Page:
Saturday, January 31, 2015

January Highlights

Personally, 2015 looks like a promising year for birding so far. I have already had a sweet slice of birds for NC this month:

  1. Lapland Longspur & Snow Buntings- Not only did I see a LALO, but a LALO hanging out with four Snow Buntings in North Carolina. Quick, pinch me. I think I'm dreaming. Oh wait, I'm not because I got a photo.
     For one of the most numerous North American birds, this species is a rare winter visitor to NC. Only seen in their basic plumage in NC, they breed in the high arctic tundra then winter in the central US with a few that stray into the Southeast. Most birders in NC most often see them in plowed fields on the coastal plain, dunes and beaches or the Charlotte Motor Speedway has been a reliable spot with its extensive shortgrass.
  2. Yellow-crowned Night Heron- This guy was the best. He was out in open feeding!
  3. Saw-Whet Owl- Yep, I saw whet
  4. Lesser Black-backed Gull- Saw a lot at Cape Hatteras. I love theses gulls because of their interesting increased presence in North America. 20-30 years ago these guys were considered a very rare winter visitor, but now are regular winter residents in Eastern North America. They are common at Cape Hatteras in the winter and rare, but found annually inland in NC.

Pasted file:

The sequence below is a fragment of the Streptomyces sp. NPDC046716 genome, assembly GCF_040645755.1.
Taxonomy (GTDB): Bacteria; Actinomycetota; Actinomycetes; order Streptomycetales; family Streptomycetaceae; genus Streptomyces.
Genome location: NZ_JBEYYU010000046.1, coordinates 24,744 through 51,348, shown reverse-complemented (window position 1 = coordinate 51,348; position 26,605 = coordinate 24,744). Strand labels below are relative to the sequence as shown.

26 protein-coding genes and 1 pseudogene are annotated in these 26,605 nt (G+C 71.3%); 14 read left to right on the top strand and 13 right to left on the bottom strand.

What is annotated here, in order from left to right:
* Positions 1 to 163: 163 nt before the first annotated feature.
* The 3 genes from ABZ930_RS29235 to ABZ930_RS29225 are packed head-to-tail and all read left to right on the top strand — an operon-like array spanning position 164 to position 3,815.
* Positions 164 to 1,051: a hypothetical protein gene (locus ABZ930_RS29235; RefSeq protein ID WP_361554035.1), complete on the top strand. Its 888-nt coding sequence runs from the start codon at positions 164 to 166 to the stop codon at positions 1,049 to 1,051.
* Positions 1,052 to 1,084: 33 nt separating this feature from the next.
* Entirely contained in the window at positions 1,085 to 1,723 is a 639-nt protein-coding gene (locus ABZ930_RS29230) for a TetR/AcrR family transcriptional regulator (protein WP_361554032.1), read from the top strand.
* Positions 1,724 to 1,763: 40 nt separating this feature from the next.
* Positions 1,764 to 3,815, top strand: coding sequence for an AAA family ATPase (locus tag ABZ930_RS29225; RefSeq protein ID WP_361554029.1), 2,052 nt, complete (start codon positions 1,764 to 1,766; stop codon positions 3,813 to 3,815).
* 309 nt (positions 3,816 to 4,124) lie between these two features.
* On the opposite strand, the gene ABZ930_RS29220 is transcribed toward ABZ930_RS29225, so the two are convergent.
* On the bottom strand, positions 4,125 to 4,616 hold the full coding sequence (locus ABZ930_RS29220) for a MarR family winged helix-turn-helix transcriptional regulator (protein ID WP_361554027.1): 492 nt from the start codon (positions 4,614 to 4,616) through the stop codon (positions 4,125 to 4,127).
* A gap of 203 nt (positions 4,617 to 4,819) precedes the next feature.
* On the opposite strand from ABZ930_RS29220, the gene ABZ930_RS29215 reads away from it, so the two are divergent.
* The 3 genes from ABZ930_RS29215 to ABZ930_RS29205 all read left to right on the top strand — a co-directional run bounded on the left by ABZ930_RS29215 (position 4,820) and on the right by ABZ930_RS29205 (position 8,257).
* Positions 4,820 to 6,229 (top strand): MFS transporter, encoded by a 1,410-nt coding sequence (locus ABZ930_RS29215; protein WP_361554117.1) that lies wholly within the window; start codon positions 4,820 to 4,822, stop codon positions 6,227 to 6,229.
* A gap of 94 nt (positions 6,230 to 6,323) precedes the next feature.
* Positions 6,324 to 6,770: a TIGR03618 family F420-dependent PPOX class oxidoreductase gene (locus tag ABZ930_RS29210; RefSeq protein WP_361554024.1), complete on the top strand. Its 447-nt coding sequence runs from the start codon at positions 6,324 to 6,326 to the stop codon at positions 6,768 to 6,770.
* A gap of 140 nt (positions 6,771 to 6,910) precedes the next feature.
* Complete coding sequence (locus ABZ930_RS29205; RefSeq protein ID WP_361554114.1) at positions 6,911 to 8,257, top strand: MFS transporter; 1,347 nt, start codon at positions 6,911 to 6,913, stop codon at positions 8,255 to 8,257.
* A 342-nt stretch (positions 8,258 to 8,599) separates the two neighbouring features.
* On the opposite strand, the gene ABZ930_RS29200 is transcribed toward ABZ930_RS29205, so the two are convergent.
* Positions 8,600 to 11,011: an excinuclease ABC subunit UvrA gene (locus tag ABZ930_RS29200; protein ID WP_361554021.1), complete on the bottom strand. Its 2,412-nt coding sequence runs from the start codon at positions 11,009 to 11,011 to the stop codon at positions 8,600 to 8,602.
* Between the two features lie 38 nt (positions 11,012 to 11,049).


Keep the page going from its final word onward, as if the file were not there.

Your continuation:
5. Short-eared Owl- Got a decent view through a scope as it sat out in a field at Alligator River NWR.
  6. Snow Goose- A great Wake county bird because they are rare for the piedmont.
  7. Surf Scoter- Had an excellent view of a few that flew past Oregon inlet. 
  8. Virginia Rail-Best view of a rail I have ever had! They hardly took notice of me and other birders watching them from a boardwalk at Bodie Island feeding about ten feet from us.
  9. Orange-crowned Warbler- An uncommon warbler for NC, mostly found at the coast, but I got a great opportunity to see one in the Piedmont for a nice Wake county lifer.
  10. Common Merganser- Felt good to find one on my own in the piedmont. Spotted a female in a huge flock of Double-crested Cormorants at Jordan Lake.

Current Species Tally: 136 with my last bird a, . . . drum roll please . . . Chipping Sparrow.

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